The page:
US News: "Polyamorous Rights Advocates See Marriage Equality Coming for Them"
Missing from the article is his long conversation with Ricci Levy of the Woodhull Freedom Foundation. She described at length why marriage rights are the wrong way to approach poly family rights. Many rights that currently accrue to marriage should accrue to any individuals, she argued, and individuals should be able to design their own families of choice by their own contracts.
Not a word of that got used. Poly marriage is what the media are obsessing about right now.
In my opinion, multi-marriage would be a poor paradigm for poly rights even if it were legally available. But that's another story (to come). Right now we have no choice but to ride the tiger, and try to steer it.
Polyamorous Rights Advocates See Marriage Equality Coming for Them
Justice John Roberts was spot-on about polygamy, advocates say.
Like others across the country last week, a Washington, D.C., couple and their housewarming guests buzzed about the Supreme Court's ruling that legalized gay marriage in all 50 states. But they were far more interested in Chief Justice John Roberts' dissent than the majority opinion that made same-sex marriage the law of the land.
The couple – a husband and his wife – are polyamorous, and had just moved in with their girlfriend. And in Roberts' dissent, they saw a path that could make three-way relationships like theirs legal, too.
“Did you see we were mentioned by Roberts?” the husband beamed as he welcomed guests the day after the ruling. The chief justice wrote that polygamy has deeper roots in history and that the decision allowing gays to marry "would apply with equal force to the claim of a fundamental right to plural marriage.”
“If the majority is willing to take the big leap," [Roberts] added, "it is hard to see how it can say no to the shorter one.”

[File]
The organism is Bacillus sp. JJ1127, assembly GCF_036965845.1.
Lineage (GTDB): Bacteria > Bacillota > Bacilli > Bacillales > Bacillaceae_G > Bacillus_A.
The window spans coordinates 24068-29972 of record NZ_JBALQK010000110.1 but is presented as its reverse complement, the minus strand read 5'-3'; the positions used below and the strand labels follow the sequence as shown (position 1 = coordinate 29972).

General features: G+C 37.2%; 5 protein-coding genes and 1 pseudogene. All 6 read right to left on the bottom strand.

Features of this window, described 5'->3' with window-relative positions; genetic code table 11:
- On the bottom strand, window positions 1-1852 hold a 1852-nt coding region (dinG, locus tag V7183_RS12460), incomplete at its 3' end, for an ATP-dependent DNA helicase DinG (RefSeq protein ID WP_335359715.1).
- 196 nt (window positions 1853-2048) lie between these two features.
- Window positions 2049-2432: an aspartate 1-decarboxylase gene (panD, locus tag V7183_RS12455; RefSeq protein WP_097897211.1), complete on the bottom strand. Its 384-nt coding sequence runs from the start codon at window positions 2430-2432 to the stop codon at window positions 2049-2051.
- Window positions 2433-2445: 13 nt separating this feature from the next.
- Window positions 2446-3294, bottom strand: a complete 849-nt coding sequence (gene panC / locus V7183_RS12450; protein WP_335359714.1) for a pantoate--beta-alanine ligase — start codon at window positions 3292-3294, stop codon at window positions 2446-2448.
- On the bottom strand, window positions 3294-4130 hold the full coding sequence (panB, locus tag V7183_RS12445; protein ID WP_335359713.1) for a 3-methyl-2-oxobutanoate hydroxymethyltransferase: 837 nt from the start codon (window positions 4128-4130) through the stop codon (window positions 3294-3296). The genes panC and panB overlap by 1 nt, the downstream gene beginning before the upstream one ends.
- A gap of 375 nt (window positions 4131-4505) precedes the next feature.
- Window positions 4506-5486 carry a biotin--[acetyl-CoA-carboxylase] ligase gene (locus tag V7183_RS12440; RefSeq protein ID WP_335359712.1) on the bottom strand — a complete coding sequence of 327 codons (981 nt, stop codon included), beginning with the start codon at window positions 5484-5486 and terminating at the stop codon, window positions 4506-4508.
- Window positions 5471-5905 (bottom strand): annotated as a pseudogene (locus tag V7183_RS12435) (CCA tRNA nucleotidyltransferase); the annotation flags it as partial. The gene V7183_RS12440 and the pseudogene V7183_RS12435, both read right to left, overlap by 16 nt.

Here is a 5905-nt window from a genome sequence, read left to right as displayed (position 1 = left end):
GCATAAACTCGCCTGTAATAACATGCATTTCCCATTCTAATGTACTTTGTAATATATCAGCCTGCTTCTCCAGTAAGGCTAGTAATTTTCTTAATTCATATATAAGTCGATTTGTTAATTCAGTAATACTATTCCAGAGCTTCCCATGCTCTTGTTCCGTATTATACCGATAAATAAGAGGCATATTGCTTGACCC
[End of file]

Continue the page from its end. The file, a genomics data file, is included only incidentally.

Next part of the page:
An attorney at the housewarming who works at a prominent Washington law firm tittered at the thought of repurposing gay rights arguments to sue for government recognition of plural marriages. It would be a lot of fun, he told his host, if he wasn’t saddled with corporate law work.
Roberts' analysis wasn't unique. The suggestion previously was made by judges on the U.S. Court of Appeals for the 6th Circuit, who in November wrote, “there is no reason to think that three or four adults, whether gay, bisexual, or straight, lack the capacity to share love, affection, and commitment, or for that matter lack the capacity to be capable (and more plentiful) parents to boot.”
Some gay marriage supporters see the analogy as far-fetched. But for polyamorous advocates it’s welcomed as a potential boost for future legal efforts.
Some advocates believe Roberts' dissent will prove as useful to the polyamorous movement as dissents written by Justice Antonin Scalia in gay rights cases were to the same-sex marriage movement. In Lawrence v. Texas, a 2003 case, and in 2013's U.S. v. Windsor, Scalia warned his peers were laying the groundwork for universal recognition of same-sex marriage, which other federal judges pointed to in their decisions knocking down state bans on gay marriage.
"I do think the dissent by Roberts provides a legal foothold for people seeking polyamorous marriage rights," says Diana Adams, a New York attorney who specializes in nontraditional family law. "As Roberts points out, if there's going to be a rejection of some of the traditional man-woman elements of marriage... those same arguments could easily be applied to three or four-person unions."
Adams says she's heard chatter of looming lawsuits now that the same-sex marriage issue has been resolved. She personally is interested in helping extend co-parenting arrangements for three or more people to benefit same-sex couples who cannot reproduce with each other, and she says such cases could ultimately break ground for polyamorous families.
Robyn Trask, the Colorado-based executive director of Loving More, a polyamory support organization, says she believes Roberts’ dissent will prove prophetic.
“I don’t think it’s going to be as far in the future as people think,” she says.